Tuesday, October 14, 2008

Christian Persecution and Nagasaki places of historical importance

Nagasaki is a city with a rather unique history. It was given special permission to conduct international relations during the time when Japan was supposed to be closed off to the world. It possessed (I think it still does) the largest amount of Christians, who suffered intense religious persecution at the hands of the Tokugawa. This weekend I am going to the onsen (volcanic hot springs) where many Christians were boiled alive. Comforting. Every year, the Tokugawa government required Nagasaki residents to stomp on carved images of Jesus or Mary to prove that they were not Christians. This was known as fumie. Those who refused were either tortured or executed. In Nagasaki is a memorial to 26 Christian martyrs who were marched here and crucified. I am yet to find this place.

On a more positive note, I did go check out some of the historical spots here. The first place I went to was the Nagasaki Museum of History and Culture. It has a bunch of artifacts acquired from trading with Dutch, Portuguese, and Chinese merchants. It also houses a replica of the samurai offices where Nagasaki magistrates dealt directly with foreign traders. There was also a bunch of really pretty scrolls, some swords, the first ever Japanese-English dictionary, and too much to list, really. About half of the museum is carpeted or tatami, and shoes are not allowed. I was not allowed to take pictures inside, so here is a picture of the outside:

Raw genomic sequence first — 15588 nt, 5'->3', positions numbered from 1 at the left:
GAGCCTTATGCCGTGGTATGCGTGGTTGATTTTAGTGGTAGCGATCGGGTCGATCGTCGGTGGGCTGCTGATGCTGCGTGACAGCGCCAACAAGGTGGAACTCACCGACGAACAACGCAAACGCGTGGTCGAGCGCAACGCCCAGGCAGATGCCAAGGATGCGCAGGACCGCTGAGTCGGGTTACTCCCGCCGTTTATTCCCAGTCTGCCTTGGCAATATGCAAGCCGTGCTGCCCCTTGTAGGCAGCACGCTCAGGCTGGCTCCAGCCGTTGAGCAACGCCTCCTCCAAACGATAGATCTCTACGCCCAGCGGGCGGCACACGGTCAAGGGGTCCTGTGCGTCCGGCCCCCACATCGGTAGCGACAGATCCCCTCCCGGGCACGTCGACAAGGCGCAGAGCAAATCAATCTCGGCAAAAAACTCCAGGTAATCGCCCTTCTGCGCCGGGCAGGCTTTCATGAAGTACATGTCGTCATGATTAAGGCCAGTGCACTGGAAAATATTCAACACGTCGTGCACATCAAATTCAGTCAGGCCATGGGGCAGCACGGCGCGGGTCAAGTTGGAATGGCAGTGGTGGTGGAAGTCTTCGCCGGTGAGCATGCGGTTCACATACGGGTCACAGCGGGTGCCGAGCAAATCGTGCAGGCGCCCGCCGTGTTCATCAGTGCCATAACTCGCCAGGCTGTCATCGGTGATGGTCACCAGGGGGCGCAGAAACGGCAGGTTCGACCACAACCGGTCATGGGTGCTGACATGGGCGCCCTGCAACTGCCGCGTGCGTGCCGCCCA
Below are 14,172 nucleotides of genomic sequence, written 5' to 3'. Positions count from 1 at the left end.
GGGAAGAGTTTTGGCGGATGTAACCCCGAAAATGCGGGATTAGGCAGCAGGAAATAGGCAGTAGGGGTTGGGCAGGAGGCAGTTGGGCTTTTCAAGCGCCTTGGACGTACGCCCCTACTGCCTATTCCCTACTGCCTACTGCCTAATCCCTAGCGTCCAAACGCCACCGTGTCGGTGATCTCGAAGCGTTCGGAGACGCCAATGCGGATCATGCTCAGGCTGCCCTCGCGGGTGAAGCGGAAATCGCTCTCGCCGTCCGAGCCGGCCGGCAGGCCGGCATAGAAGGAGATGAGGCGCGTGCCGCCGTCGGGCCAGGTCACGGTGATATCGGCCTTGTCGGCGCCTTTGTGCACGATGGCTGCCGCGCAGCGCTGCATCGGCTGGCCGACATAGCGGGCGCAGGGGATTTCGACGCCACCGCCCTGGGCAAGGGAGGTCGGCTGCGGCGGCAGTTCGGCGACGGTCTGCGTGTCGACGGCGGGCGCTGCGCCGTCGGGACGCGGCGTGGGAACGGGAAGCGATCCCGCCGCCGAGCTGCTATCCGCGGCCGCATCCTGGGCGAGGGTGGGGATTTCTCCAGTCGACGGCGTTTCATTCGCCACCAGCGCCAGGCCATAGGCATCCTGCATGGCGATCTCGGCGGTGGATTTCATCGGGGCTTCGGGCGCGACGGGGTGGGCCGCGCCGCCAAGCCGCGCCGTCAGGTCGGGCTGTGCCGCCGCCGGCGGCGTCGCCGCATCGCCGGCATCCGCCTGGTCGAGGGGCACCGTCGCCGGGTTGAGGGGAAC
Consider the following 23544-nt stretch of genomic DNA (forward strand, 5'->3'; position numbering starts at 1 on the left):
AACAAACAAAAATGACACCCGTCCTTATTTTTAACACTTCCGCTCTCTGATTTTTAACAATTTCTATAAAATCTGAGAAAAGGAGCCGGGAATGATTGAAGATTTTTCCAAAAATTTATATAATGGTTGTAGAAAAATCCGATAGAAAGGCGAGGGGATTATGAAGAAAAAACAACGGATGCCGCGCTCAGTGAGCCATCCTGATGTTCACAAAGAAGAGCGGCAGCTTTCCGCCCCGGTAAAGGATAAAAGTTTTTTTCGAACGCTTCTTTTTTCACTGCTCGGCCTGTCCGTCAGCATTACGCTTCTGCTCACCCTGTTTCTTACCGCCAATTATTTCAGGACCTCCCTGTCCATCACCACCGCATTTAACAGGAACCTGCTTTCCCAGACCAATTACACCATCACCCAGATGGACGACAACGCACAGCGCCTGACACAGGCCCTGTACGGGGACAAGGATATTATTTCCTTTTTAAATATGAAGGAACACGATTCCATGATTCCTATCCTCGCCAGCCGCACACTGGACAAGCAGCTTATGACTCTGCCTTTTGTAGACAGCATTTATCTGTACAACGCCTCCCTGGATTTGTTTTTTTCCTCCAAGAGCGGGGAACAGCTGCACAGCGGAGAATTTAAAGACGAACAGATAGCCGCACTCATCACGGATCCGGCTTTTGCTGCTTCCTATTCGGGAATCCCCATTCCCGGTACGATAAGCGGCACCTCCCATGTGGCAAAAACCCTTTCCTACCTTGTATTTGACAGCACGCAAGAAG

About 3 inches to the right outside of the photo is a Japanese police officer. It is illegal to take pictures of Japanese police officers.

The next place I saw was Spectacles bridge. It is the first arched bridge in Japan, constructed in 1634, and it gets its name from the shadows cast over the water. My picture did not come out that well, but I decided to post it anyway.
Finally, I went to Dejima. The actual Dejima no longer exists, and it was originally an island. All the land around it has been reclaimed over time, and it sits inside the city. The island that was the original Dejima can be pointed out because it sits slightly higher than the reclaimed land around it. It was rather late when I went, and I did not get to see much. It is quite pretty in the evening, though.

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